Wednesday, October 27, 2010

Iraq Ranked Fourth Most Corrupt Country In World

On October 26, 2010 Germany’s Transparency International released its 2010 Corruption Index. This year’s survey included 178 countries. Each nation was given a rank from highly corrupt 0 to highly clean 10 based upon different sources. For the second year in a row Iraq was ranked the fourth most corrupt country in the world. It received a score of 1.5. Somalia was the most corrupt at 1.1. Myanmar and Afghanistan were tied for second with a score of 1.4.

Since the 2003 invasion Iraq has slipped farther and farther down the Corruption Index. In 2003 Iraq was number 20. It went down to number 17 in 2005, up to 22 in 2005, and then fell all the way to number three in 2006. 2007 Iraq received its worst ranking at number two. It then rose to number three in 2008, and has stayed at number four this year and last.

Iraq’s Ranking In Corruption Index 2003-2010

2003 #20
2004 #17
2005 #22
2006 #3
2007 #2
2008 #3
2009 #4
2010 #4

A review of some of the major corruption stories this year shows why Iraq has such a low ranking. In September 2010 an appeals court dropped the case against former Trade Minister Abdul al-Falah al-Sudani even though it’s believed that $4-$8 billion went missing from his ministry. That was part of the country’s long tradition of not prosecuting any high officials for wrongdoing. In May, three state-run banks made $7.7 billion in illegal, off the book loans to three private banks. In April, Karbala’s provincial council accused the Trade Ministry of buying expired food for the ration system, which is the largest in the world. There’s also the fact that Iraq lacks adequate bookkeeping of its finances, records of most of its petroleum production, and has massive oil smuggling, all of which facilitate and encourage theft, bribery, and fraud. As long as all the major political parties benefit from stealing from the government they run, this sad state of affairs will continue.


Transparency International, “Corruption Perceptions Index 2010,” 10/26/10


Anonymous said...

There was quite a spirited analysis of the CPI and Iraq's ranking here - The author doesn't try to say that there is no corruption in Iraq, but that its ranking in the CPI bears closer examination. The last sentence, about perceptions of security, was absolutely spot on.

Joel Wing said...

Yes that article came out a little bit before the Transparency International report was released. I see what he's saying, but I think if they used more sources, especially ones from Iraq, they would find that Iraq is just as corrupt as the TI ranking says it is.

Some examples.

1) The author wrote: "However, earlier this month, in a report co-authored by TI that assessed transparency in the oil, gas and minerals industries, Iraq was ranked number 13 out of 41 resource-rich countries and well ahead of its Middle Eastern neighbours."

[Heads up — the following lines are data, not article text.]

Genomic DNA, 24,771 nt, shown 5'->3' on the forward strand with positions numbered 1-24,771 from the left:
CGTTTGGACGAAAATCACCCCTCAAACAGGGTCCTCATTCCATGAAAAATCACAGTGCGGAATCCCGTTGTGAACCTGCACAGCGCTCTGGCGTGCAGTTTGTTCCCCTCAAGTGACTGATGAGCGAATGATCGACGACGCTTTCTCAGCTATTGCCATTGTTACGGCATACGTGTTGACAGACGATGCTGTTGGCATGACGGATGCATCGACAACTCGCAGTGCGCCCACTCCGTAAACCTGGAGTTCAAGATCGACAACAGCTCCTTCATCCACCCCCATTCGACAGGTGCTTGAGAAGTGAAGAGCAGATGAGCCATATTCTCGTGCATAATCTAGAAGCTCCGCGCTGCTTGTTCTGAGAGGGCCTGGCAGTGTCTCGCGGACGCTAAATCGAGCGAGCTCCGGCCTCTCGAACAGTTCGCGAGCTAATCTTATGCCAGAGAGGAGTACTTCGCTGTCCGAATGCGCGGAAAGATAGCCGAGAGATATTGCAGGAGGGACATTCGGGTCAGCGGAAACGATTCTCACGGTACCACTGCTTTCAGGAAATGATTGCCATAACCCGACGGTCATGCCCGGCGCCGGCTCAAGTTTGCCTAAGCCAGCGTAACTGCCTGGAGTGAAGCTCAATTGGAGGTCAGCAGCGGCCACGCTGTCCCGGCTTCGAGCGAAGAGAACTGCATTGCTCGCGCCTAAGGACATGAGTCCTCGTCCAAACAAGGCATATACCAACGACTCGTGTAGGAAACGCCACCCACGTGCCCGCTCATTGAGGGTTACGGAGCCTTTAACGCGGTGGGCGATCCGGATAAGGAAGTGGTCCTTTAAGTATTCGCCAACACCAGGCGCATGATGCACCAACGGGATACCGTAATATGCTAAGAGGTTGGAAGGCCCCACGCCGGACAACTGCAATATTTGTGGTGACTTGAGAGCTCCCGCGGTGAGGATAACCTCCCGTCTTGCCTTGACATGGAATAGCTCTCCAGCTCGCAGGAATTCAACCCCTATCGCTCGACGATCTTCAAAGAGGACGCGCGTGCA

The report linked in that comment said that Iraq provides information to the public about its revenue from oil. That's true, each month the Oil Ministry releases export numbers, revenues numbers, etc. The problem with that is that the Oil Ministry actually has no idea how much is actually produced because there is no standardized measurement system nor nationwide meters installed, and there's also large scale oil smuggling going on. More importantly, reporting how much money is earned and how much oil is produced, says nothing about corruption.

2) "Rather than focusing solely on attempts to improve the accuracy of measuring corruption, efforts should shift to outlining strengths and weaknesses of institutional frameworks by assessing the effectiveness of anti-corruption mechanisms within the legislative, judicial and executive bodies. "

The Integrity Commission, the main anti-corruption agency in Iraq releases numbers each year on its cases. It likes to say that each year it has issued more arrest warrants, but when you look at convictions and who gets thrown in jail the numbers are paltry. No high-ranking official has never been punished. The latest example was the case being dropped against the Trade Minister even though it's estimated that $4-$8 bil disappeared from his ministry. The Integrity Committee is able to bust some low level cops and bureaucrats and that's it. There is absolutely no commitment to actually tackle corruption within the government.

3) "In summary, none of the three sources that make up Iraq’s CPI score draw on the “experience and perceptions of those who see first hand the realities of corruption” in Iraq given that neither local businesspeople or resident experts contribute to the assessments. This poses a serious problem given that the perceptions of non-resident experts are often shaped by the same third party sources. It is also astonishing that the CPI should rely on surveys and reports that are particularly brief and general in their assessment of corruption."

Here's the result of a survey just conducted by the International Republican Institute in June 2010

Is government corruption better or worse? 10% better, 62% worse

Overall, if the author wants to complain that Iraq has such a low ranking based only upon 3 sources I understand. I think if more sources were added however, Iraq would still be down at the bottom.